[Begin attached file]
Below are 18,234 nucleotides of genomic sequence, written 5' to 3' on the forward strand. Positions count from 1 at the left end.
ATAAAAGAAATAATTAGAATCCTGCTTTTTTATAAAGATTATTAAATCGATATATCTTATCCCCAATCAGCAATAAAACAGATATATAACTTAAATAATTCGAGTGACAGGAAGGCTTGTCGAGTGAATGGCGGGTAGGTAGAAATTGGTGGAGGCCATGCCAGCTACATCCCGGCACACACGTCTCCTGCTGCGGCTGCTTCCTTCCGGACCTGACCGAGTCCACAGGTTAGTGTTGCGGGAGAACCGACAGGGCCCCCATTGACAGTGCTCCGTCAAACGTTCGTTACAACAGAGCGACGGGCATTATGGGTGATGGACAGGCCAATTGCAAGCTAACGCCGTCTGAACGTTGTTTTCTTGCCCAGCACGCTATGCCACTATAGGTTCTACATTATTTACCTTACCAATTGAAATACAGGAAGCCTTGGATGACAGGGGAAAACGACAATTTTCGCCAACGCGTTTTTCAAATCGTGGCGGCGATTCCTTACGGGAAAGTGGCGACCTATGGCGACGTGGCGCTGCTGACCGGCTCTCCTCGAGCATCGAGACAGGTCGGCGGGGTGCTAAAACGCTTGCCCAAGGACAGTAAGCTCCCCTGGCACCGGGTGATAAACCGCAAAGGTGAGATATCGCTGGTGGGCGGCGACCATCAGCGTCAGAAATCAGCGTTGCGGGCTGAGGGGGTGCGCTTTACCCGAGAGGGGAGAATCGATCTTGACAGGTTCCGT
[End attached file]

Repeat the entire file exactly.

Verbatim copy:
Below are 18,234 nucleotides of genomic sequence, written 5' to 3' on the forward strand. Positions count from 1 at the left end.
ATAAAAGAAATAATTAGAATCCTGCTTTTTTATAAAGATTATTAAATCGATATATCTTATCCCCAATCAGCAATAAAACAGATATATAACTTAAATAATTCGAGTGACAGGAAGGCTTGTCGAGTGAATGGCGGGTAGGTAGAAATTGGTGGAGGCCATGCCAGCTACATCCCGGCACACACGTCTCCTGCTGCGGCTGCTTCCTTCCGGACCTGACCGAGTCCACAGGTTAGTGTTGCGGGAGAACCGACAGGGCCCCCATTGACAGTGCTCCGTCAAACGTTCGTTACAACAGAGCGACGGGCATTATGGGTGATGGACAGGCCAATTGCAAGCTAACGCCGTCTGAACGTTGTTTTCTTGCCCAGCACGCTATGCCACTATAGGTTCTACATTATTTACCTTACCAATTGAAATACAGGAAGCCTTGGATGACAGGGGAAAACGACAATTTTCGCCAACGCGTTTTTCAAATCGTGGCGGCGATTCCTTACGGGAAAGTGGCGACCTATGGCGACGTGGCGCTGCTGACCGGCTCTCCTCGAGCATCGAGACAGGTCGGCGGGGTGCTAAAACGCTTGCCCAAGGACAGTAAGCTCCCCTGGCACCGGGTGATAAACCGCAAAGGTGAGATATCGCTGGTGGGCGGCGACCATCAGCGTCAGAAATCAGCGTTGCGGGCTGAGGGGGTGCGCTTTACCCGAGAGGGGAGAATCGATCTTGACAGGTTCCGT